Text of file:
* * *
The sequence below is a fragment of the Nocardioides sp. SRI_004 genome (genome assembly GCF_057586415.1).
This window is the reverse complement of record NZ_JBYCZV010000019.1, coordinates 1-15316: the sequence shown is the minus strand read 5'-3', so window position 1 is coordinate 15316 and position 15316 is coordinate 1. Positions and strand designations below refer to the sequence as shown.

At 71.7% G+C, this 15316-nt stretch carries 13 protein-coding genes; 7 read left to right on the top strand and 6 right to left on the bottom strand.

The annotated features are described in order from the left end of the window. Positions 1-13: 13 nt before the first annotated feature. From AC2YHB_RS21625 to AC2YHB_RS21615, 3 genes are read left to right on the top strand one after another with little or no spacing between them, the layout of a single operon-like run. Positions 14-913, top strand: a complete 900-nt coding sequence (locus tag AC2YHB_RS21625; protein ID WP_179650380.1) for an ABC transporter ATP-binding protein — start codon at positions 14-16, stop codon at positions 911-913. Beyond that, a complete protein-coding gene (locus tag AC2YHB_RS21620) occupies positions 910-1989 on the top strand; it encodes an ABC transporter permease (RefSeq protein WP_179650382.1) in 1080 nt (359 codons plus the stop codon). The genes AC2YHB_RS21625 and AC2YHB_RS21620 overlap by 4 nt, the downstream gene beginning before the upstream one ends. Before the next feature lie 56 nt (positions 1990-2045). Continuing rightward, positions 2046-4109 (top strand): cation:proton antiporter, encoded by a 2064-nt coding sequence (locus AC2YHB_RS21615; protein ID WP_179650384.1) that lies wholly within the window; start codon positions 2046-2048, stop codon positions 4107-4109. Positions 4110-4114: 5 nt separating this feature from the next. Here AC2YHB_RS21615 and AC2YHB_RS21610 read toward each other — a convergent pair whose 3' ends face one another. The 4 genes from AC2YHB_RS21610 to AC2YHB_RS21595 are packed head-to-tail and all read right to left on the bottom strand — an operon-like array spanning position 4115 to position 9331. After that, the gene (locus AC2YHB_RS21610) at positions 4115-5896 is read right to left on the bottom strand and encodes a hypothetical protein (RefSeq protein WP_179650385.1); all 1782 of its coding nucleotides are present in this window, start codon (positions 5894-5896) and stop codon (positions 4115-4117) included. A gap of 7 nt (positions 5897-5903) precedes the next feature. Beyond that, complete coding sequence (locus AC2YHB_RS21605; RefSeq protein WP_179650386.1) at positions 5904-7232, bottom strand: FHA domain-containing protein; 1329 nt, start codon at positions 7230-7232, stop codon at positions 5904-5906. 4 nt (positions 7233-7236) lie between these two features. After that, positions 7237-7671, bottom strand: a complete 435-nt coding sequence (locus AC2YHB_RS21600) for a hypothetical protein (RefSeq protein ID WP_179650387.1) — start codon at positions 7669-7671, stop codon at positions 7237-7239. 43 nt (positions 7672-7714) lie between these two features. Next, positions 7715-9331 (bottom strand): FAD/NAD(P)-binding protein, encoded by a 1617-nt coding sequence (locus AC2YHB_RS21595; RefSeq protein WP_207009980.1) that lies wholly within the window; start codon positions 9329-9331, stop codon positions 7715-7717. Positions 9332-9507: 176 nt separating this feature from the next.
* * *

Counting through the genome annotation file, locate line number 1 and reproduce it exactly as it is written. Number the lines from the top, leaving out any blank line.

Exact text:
The sequence below is a fragment of the Nocardioides sp. SRI_004 genome (genome assembly GCF_057586415.1).